“No grape has known such a dramatic upgrade in its fortunes and image in the last 20 years than Barbera in Piemonte, north-west Italy.”
It was thanks to my friend and top wine blogger Cara Rutherford that I came across this quote from Master of Wine Jancis Robinson’s website (thank you, Cara!): “No grape has known such a dramatic upgrade in its fortunes and image in the last 20 years than Barbera in Piemonte, north-west Italy.”
(Check out the JancisRobinson.com free page on Barbera here; and don’t miss Cara’s excellent post on her trip to Barbera country late last year.) I concur wholehearted that Barbera has experienced a “dramatic upgrade in its fortunes and image.”
But then why is it that so many American sommeliers still haven’t discovered the joy of Barbera d’Asti?
The author of the JancisRobinson.com post offers a few theories as to why Barbera is not more popular today. I’m not in 100 percent agreement with all of them, although there is a nugget of truth in there somewhere.
The bottomline is this: Barbera is still lacking in “weird” factor. As veteran American wine writer Jon Bonné wrote recently in an op-ed for the Washington Post, “when it comes to wine, weird is the new normal.” He adds, “that’s for the better.”
I can’t say that I agree with him about “better.” But I do agree that “weird” has come to dominate the wine media and consequently the wine market in the U.S. in recent years. Like every avant-garde movement before it, the wine revolution of the post-financial crisis seemed hellbent on destroying what came before it (see Bonné’s account of the relationship between the crisis and new trends in wine over the last decade). The legions of self-appointed wine critics handily dispensed with all traditional wisdom in wine enthusiasm and appreciation. And that’s fine by me. It’s part of the ever-evolving world of wine. And that’s how it should be.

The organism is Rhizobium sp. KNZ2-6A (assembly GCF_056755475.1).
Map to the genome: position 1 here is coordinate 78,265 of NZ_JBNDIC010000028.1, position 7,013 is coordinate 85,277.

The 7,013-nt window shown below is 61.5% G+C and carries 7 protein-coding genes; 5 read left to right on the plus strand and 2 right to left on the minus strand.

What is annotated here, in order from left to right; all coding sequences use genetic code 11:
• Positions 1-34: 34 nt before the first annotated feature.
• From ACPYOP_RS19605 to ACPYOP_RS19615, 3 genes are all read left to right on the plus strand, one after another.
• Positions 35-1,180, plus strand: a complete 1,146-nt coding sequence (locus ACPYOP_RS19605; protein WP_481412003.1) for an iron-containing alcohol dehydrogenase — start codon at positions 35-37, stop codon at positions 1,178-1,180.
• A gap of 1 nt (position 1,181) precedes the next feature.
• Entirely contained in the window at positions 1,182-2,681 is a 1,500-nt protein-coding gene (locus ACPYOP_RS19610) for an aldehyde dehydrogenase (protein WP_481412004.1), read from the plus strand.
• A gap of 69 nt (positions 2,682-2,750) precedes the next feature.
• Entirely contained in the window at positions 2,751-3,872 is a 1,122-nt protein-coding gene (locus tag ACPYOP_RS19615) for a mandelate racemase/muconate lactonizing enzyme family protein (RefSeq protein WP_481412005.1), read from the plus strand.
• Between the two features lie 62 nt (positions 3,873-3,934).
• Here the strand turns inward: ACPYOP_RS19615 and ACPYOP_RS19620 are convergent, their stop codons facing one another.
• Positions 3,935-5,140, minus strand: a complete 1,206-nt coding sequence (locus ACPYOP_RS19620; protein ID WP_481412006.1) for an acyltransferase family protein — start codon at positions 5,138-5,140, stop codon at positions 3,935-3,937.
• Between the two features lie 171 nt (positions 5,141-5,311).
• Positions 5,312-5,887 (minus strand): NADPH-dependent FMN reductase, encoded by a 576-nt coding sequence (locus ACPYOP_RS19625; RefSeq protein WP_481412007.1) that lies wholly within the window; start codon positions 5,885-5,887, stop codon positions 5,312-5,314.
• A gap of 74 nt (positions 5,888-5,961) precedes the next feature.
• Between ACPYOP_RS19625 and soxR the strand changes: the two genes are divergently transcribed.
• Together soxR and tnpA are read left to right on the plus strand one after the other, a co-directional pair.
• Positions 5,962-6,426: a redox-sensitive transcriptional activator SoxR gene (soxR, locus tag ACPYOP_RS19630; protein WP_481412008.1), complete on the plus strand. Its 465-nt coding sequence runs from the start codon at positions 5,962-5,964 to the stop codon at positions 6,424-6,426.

But Barbera has failed to produce a wine or a producer that have captured the imagination of the new generation of self-generated content creators. Ribolla found its way into the youthful American consciousness with “orange wine”. Chenin Blanc found its way into the glasses of hip sommeliers across America with radically “natural wine.” The other day, an über-hip sommelier here in Houston insisted that I try a classic method Nebbiolo.
Perhaps the best model for Barbera producers to look to is the rise of Beaujolais in the last decade. Gamay rapidly became one of America’s favorite hipster grapes thanks to the vision of a small handful of growers who reshaped consumers’ perceptions of the wines.
I’ve already surpassed my maximum word count for this post: Stay tuned for upcoming posts on how I think Barbera producers could reposition themselves for the new generation of “weird is the new normal” wine lovers.